Author Topic: Boeing Is Offering Biofuel to Airlines for Delivery Flights  (Read 664 times)

Offline kb4tez

  • Sr. Member
  • ****
  • Posts: 367
Boeing Is Offering Biofuel to Airlines for Delivery Flights
« on: April 22, 2019, 11:36:22 AM »
https://www.msn.com/en-us/travel/news/boeing-is-offering-biofuel-to-airlines-for-delivery-flights/ar-BBWaKEq

Interesting Read.

Boeing has announced that it is offering airlines the option of using biofuel for delivery flights of aircraft coming from Everett and Seattle, according to Aviation Tribune. Boeing says it is working on making the option available for flights departing from its South Carolina location as well.
This new biofuel option, which could cut carbon emissions by up to 80%, is the next step in a continuing effort to make biofuel a sustainable option for the aviation industry and reduce its carbon problem. Biofuels are thought to be carbon-neutral because the carbon dioxide absorbed by the plants used to make the fuel should be equal to the carbon dioxide released when the fuel is burned. The biofuel Boeing is using is being made from agricultural waste at a refinery in Paramount, CA.

Boeing said in an emailed statement that any biofuel certified for commercial use is “fully compatible” with Jet A fuel, meaning “no modifications are needed for the airplane, engines or fueling infrastructure.” Boeing explained that this is the reason biofuel and traditional fuel can be blended together, which should help ensure faster adoption.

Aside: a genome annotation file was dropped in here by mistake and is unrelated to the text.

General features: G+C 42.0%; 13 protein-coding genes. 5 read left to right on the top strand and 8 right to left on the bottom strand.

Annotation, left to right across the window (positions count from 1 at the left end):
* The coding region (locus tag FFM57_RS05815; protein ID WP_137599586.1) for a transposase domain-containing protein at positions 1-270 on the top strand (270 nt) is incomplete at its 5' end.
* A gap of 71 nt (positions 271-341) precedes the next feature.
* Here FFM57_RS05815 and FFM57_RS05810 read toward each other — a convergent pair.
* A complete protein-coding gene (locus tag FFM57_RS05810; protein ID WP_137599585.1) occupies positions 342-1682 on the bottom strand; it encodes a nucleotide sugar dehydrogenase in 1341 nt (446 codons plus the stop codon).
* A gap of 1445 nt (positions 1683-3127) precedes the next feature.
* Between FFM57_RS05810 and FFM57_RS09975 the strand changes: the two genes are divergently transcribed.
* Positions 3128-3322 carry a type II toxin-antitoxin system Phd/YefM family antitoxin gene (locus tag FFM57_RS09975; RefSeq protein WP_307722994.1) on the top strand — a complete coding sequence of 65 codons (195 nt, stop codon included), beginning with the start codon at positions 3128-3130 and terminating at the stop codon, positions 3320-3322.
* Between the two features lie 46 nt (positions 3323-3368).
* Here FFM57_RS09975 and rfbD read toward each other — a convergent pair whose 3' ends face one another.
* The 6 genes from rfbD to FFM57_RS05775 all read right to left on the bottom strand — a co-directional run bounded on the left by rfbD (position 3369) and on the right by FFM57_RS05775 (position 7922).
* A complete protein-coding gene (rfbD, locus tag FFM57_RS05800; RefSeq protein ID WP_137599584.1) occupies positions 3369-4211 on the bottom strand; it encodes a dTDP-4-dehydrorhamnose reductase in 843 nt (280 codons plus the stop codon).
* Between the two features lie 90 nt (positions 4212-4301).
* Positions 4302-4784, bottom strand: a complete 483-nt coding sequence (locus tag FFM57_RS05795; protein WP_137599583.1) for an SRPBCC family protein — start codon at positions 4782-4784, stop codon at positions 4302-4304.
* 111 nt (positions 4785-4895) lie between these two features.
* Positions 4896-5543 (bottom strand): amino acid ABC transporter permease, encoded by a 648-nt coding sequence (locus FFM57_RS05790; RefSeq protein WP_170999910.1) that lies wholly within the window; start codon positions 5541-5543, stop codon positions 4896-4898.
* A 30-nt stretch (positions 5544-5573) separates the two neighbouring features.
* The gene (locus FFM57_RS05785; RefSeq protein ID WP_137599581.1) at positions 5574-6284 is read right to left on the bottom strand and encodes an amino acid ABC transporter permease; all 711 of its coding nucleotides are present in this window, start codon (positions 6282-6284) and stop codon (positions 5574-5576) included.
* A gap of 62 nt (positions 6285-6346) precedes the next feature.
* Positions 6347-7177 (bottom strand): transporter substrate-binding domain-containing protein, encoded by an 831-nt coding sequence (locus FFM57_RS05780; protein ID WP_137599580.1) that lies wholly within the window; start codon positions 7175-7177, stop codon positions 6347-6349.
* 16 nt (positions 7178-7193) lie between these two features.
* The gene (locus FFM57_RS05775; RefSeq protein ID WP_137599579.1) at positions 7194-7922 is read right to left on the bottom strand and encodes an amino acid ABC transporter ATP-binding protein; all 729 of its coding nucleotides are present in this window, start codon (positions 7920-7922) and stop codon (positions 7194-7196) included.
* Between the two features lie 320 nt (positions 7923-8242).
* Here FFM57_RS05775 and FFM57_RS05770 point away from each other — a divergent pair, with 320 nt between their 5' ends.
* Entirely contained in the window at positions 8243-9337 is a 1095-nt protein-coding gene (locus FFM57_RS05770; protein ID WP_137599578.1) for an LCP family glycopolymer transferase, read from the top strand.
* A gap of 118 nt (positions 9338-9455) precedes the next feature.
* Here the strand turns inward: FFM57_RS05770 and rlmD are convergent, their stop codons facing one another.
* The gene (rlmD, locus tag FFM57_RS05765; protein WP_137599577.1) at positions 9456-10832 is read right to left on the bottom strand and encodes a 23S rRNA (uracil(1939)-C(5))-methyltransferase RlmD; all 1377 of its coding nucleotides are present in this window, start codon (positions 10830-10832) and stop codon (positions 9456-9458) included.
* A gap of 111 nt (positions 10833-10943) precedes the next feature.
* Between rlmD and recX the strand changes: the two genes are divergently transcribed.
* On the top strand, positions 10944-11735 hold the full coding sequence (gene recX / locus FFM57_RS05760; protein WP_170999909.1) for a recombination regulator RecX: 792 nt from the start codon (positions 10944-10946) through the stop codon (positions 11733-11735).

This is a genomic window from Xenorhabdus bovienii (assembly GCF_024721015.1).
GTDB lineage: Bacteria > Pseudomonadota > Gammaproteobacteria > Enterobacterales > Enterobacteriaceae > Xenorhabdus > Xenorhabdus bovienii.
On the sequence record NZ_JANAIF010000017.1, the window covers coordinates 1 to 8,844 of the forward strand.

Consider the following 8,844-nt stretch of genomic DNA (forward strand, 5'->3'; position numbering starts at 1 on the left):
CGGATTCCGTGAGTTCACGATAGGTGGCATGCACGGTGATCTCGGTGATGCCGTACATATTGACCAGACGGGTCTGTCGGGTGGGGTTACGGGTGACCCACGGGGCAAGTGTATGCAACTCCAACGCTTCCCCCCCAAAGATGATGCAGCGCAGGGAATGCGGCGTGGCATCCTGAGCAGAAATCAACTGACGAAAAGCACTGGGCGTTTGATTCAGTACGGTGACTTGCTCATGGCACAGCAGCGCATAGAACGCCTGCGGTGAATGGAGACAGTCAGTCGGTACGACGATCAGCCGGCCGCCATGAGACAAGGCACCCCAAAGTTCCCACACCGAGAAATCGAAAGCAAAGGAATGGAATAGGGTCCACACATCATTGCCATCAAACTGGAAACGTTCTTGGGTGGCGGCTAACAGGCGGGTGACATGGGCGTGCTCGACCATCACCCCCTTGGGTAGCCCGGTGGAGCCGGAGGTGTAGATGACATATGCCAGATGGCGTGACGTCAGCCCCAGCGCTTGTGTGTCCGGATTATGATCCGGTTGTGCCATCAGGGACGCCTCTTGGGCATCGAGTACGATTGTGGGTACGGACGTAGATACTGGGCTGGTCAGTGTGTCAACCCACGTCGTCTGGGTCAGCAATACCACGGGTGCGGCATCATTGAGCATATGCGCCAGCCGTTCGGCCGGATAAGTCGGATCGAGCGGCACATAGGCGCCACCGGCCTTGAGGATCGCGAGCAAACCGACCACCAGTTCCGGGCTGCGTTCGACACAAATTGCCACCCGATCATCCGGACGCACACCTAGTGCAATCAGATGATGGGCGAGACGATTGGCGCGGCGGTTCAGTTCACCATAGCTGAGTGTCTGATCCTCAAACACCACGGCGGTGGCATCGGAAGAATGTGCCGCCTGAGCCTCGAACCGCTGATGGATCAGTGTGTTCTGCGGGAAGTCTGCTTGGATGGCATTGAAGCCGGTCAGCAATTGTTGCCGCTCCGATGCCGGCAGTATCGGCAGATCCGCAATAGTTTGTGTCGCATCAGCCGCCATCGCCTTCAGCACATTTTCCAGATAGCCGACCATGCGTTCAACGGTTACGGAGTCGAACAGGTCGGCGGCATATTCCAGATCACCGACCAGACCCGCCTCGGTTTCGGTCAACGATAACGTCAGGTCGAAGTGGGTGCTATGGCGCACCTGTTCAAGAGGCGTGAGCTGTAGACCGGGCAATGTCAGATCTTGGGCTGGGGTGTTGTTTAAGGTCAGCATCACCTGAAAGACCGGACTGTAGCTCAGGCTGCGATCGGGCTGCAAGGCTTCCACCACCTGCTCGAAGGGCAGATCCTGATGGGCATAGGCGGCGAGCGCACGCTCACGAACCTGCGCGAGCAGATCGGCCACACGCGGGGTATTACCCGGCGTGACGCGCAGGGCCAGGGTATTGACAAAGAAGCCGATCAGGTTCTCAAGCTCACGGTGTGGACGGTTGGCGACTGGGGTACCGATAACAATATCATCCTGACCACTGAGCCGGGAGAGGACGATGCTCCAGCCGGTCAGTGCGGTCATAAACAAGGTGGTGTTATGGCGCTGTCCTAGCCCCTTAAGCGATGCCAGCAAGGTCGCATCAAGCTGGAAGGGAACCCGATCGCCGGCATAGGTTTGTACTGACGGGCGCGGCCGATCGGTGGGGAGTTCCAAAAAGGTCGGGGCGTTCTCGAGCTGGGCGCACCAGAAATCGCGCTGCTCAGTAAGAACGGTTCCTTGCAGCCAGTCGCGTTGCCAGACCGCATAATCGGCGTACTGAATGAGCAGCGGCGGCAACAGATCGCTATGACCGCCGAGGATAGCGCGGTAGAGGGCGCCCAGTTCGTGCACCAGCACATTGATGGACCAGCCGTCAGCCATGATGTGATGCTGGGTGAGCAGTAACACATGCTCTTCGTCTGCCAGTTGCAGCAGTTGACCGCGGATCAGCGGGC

And faster adoption is a good thing. Currently, air travel demand is on the rise around the world. That demand is set to keep increasing for the foreseeable future. More passengers means more planes in the air, which in turn means that the overall carbon footprint of the industry is exploding.

One airline has already committed to using this more eco-friendly option for delivery of a handful of aircraft later this year: Alaska Airlines will use biofuel for three of its 737 MAX aircraft. Those planes are scheduled for delivery later in 2019, although that timeframe might be pushed back given the grounding of the MAX.

So with a new better-for-the-environment option already available and fully compatible with aircraft, why would any airline choose not to take Boeing up on its biofuel offer when taking delivery?

Although the new fuel significantly cut emissions, what it doesn’t cut is the cost. In fact, the opposite is true. Since the price paid by the airline is set by its agreement with the provider, Boeing wasn’t able to give specifics on the cost differences but confirmed that the biofuel option is in fact more expensive than Jet A fuel. This might deter airlines from choosing the biofuel option when taking delivery of multimillion-dollar aircraft.

As technology progresses, the price of biofuel will hopefully come down. Or, oil prices might rise enough in the future to make a biofuel option more appealing to airlines. With biofuel capable of cutting such a large percentage of emissions, from an environmental standpoint let’s hope that day arrives sooner rather than later. At this point, though, it remains to be seen whether or not more airlines will take advantage of Boeing’s new biofuel.